Private money is expected to fund part of a $20 billion rail tunnel project linking New Jersey with Manhattan, according to a senior executive at the national rail network Amtrak.
Amtrak's plan to build a new two-track tunnel under the Hudson River and revamp its rail infrastructure in the region got a boost earlier this month when the federal government agreed to foot half of the bill.
New Jersey and New York are on the hook for the rest, but financial hurdles both states face suggest they could try to tap the plan's private funding option to meet their commitment or get their bi-state transportation authority to do that.
- Celebrity deaths 2018: All the stars we lost too soon 45 Pictures
- 10 finalists for TIME Person of the Year 2018 11 Pictures
Private financing would be especially suited to the expansion and revamp of New York's Penn Station, but could also help fund tunnel construction itself, said Drew Galloway, Amtrak's deputy chief of Northeast Corridor Planning and Performance.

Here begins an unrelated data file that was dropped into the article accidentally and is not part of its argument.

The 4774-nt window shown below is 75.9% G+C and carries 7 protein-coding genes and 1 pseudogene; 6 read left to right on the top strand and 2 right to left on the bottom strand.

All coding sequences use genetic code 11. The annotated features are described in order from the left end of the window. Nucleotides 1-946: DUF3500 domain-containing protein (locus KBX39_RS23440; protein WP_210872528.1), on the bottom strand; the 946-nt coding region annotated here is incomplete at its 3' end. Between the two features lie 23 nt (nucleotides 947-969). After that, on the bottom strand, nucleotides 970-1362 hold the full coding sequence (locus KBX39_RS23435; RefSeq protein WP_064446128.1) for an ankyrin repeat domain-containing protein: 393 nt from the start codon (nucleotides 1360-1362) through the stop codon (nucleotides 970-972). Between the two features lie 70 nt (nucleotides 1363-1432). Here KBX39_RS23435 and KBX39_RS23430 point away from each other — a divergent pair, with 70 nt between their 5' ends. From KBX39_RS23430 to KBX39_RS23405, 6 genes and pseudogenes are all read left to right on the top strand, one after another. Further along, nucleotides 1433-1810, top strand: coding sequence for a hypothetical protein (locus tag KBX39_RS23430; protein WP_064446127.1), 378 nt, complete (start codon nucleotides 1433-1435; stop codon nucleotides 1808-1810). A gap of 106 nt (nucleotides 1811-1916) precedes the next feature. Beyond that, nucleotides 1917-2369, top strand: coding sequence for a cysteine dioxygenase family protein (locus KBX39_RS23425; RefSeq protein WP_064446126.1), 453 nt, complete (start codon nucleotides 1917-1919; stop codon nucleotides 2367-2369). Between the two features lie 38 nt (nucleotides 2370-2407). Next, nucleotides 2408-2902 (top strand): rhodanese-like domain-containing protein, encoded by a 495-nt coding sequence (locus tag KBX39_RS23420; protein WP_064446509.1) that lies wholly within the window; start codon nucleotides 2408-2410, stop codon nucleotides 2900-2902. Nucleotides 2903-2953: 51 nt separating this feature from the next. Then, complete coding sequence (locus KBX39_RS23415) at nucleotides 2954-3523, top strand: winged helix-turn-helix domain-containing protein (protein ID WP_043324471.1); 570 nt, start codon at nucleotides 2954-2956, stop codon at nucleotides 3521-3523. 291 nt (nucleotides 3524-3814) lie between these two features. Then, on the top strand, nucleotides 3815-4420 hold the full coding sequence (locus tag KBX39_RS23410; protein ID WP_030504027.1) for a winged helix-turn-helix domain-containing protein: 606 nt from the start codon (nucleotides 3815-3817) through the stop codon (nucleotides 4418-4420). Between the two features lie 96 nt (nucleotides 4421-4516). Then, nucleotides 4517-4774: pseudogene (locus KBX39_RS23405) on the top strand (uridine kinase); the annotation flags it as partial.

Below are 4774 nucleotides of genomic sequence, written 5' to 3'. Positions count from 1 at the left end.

"It certainly seems to lend itself to some aspect of public-private partnership involvement, particularly in station development," Galloway said about the plan, known as Gateway Program.
The project would be one of the largest in the United States using a combination of private and public money, highlighting fiscal constraints and the growing calls for the use of private capital in the renewal of the nation’s creaking infrastructure.
New York has several expensive projects, including funding of its subway and commuter rails, that already compete for funding while New Jersey grapples with high debt, a pension system shortfall and a sluggish economy.
The project will help the region handle an expected 16 percent population increase over the next 25 years, according to Andrew Lynn, director of planning and regional development at the Port Authority.
The agency says its infrastructure serves an area within a 250-mile radius, which accounts for a quarter of the U.S. gross domestic product.
The construction and repairs could take up to 20 years and the first stage – an environmental review and preliminary engineering – could begin as soon as early 2016 and take up to four years.